Ibn Khaldun (1332-1406) is an Islamic scholar living in the 14th century Andalusia, what we now known as Spain. Ibn Khaldun is many things. He is a historian, a government administrator and an Islamic jurist. But he is also the first sociologist and the first economist. In “The Muqaddimah” (translated as Prolegomena or Introduction), Chapter 3 titles “On dynasties, royal authority, the caliphate, government ranks, and all that goes with these things. The chapter contains basic and supplementary propositions,” Section 36 titles “Taxation and the reason for low and high tax revenues,” Ibn Khaldun wrote:
36 Taxation and the reason for low and high tax revenues
It should be known that at the beginning of a dynasty, taxation yields a large revenue from small assessments. At the end of the dynasty, taxation yields a small revenue from large assessments.
The same reason for this is that when the dynasty follows the way of Islam, it imposes only such taxes as are stipulated by the religious law, such as charity taxes, the land tax, and the poll tax. Theses have fixed limits that cannot be exceeded.
When the dynasty follows the ways of group feeling and (political) superiority, it necessary has at first a desert attitude, as has been mentioned before. The desert attitude requires kindness, reverence, humility, respect for the property of other people, and disinclination to appropriate it, except in rare instances. Therefore, the individual, the individual imposts and assessments, which together constitute the tax revenue, are low. When tax assessment and imposts upon the subjects are low, the latter have the energy and desire to do things. Cultural enterprises grow and increase, because the low taxes bring satisfaction. When cultural enterprises grow, the number of individual imposts and assessments mounts. In consequence, the tax revenue, which is in sum total of (the individual assessment), increase.
When the dynasty continues in power and their rulers follow each other in succession, they become sophisticated. The Bedouin attitude and simplicity lose their significance, and the Bedouin qualities of moderation and restraint disappear. Royal authority with its tyranny and sedentary culture that stimulates sophistication, make their appearance. The people of the dynasty then acquire qualities of character related to cleverness. Their customs and needs become more varied because of the prosperity and luxury in which they are immersed. As a result, the individual imposts and assessments upon the subjects, agricultural labourers, farmers and all the other tax payers, increase. Every individual impost and assessment is greatly increased, in order to obtain a higher tax revenue. Customs duties are placed upon articles of commerce and (levied) at the city gates. Then, gradual increases in the amount of the assessments succeed each other regularly, in correspondence with the gradual increase in the luxury customs and many needs of the dynasty and the spending required in connection with them. Eventually, the taxes will weigh heavily upon the subjects and overburden them. Heavy taxes become an obligation and tradition, because the increase took place gradually, and no one knows specifically who increase them or levied them. They lie upon the subjects like an obligation and tradition.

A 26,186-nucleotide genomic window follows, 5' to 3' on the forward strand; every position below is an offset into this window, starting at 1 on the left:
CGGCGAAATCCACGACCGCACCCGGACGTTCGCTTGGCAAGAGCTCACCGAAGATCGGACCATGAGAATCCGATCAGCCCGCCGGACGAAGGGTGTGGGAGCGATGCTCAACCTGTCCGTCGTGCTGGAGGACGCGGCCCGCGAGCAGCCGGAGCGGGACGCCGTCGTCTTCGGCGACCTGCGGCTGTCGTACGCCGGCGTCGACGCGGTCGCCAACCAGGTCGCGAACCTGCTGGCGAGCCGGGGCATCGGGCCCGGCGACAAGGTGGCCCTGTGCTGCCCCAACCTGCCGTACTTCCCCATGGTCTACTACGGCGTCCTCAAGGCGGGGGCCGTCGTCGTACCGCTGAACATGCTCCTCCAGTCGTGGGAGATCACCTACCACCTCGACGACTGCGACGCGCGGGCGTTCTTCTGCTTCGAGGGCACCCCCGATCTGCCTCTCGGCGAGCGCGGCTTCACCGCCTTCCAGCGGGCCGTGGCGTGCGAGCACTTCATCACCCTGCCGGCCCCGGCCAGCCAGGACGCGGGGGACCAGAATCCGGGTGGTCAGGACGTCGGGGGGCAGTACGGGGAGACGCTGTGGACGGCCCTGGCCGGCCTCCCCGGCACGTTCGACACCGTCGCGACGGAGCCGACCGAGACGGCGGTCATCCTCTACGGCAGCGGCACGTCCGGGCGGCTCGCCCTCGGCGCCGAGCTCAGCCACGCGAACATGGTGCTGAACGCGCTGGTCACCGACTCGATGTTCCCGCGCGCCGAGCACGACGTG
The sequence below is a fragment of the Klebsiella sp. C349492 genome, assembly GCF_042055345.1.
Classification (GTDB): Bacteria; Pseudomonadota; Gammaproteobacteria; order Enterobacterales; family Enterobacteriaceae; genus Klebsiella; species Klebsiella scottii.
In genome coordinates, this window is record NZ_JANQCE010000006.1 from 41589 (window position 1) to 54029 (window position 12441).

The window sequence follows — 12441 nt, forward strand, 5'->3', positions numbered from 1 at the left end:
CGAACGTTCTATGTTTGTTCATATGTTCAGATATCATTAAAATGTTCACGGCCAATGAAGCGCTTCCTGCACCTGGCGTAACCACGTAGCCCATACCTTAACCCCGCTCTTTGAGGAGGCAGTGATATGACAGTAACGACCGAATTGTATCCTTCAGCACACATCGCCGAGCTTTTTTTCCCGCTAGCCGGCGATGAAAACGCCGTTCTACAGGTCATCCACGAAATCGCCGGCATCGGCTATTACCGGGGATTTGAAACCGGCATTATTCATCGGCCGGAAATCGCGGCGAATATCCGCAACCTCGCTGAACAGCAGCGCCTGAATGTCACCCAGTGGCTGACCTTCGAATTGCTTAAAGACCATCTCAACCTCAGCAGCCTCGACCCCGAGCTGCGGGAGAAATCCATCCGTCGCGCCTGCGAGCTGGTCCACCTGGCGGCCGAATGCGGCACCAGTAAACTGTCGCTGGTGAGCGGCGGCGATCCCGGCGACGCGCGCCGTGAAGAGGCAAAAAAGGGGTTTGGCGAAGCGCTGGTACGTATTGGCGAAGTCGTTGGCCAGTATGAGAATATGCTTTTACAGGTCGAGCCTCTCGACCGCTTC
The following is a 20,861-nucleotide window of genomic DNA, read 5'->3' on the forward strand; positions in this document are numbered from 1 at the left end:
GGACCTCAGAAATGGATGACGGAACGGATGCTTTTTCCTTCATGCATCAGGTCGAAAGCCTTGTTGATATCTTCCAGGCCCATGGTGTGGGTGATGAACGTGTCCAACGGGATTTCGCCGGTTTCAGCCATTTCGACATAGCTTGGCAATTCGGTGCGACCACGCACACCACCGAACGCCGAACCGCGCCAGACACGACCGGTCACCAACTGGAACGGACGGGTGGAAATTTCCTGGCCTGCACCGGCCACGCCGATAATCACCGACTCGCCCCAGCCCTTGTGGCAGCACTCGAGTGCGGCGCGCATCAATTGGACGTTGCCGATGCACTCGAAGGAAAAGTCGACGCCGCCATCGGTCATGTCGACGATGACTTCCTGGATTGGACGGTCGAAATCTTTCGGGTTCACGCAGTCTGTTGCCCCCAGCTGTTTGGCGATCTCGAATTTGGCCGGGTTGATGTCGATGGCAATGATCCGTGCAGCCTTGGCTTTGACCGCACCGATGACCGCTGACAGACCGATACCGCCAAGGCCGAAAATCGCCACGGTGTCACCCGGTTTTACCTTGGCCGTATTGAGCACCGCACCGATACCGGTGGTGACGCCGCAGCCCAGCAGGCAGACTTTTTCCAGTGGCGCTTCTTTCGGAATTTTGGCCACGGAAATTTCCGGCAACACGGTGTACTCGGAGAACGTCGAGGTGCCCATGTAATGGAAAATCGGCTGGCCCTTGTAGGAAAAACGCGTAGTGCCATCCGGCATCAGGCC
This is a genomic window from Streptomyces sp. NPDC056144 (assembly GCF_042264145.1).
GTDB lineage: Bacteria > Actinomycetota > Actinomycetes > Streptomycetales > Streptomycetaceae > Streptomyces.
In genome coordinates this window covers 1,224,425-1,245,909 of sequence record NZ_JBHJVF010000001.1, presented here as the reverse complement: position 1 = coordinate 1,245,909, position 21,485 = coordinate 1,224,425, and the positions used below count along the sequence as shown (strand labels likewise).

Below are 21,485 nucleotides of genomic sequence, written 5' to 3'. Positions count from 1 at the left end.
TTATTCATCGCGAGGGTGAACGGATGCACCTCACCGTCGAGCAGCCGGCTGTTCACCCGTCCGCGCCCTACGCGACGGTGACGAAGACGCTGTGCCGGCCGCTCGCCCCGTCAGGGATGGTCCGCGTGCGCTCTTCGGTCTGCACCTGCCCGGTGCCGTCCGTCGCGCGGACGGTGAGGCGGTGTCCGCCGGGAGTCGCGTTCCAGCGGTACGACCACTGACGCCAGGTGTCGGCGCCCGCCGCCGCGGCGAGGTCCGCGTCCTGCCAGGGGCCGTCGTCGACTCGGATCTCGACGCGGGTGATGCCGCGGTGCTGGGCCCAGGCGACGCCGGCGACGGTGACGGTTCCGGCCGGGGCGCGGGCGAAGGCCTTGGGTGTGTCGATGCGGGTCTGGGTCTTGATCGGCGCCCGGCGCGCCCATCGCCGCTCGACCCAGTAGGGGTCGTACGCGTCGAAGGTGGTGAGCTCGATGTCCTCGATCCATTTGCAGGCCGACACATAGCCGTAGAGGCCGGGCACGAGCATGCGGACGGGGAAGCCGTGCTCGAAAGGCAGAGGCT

The assessments increase beyond the limited of equity. The result is that the interest of the subjects in cultural enterprise disappears, since they compare expenditure and taxes with their income and gain and see little profit they make, they loose all hope. Therefore, many of them refrain from all cultural activity. The result is that the total tax revenue goes down, as individual assessment go down. Often when decrease is noticed, the amounts of individual imposts are increased. This is considered a means of compensating for the decrease. Finally, individual imposts and assessments reach their limit. It would be of no avail to increase them further. The costs of all cultural enterprise are now too high, the taxes are too heavy, and the profits anticipated fail to materialize. Finally, civilization is destroyed, because the incentive for cultural activity is gone. It is the dynasty that suffers from the situation, because its profits from cultural activity.
If one understands this, he will realize that the strongest incentive for cultural activity is to lower as much as possible the amounts of individual imposts levied upon persons capable of undertaking cultural enterprises. In this manner, such persons will be psychologically disposed to undertake them, because they can be confident of making a profit from them.
The commentary by Ibn Khaldun describes what latter known as The Laffer Curve, names after the supply side economist Arthur Laffer. It should have been name the Khaldun Curve since he was the first to have mentioned it. It is important to note that Ibn Khaldun in describe the phenomenon was mainly interest in the effect on the state coffer, not the taxpayers; so he cannot be accuse of being anti-government or a libertarian.
Imagine writing the above paragraph in The Middle Ages. Ibn Khaldun was very wise. He was ahead of his time, and is perhaps ahead of our time as well. We are now seven hundred years after Ibn Khaldun. Yet we still have people who believe in big government, in high taxation, who still refuse to see the aggregate benefit to society when individual is given economic incentive.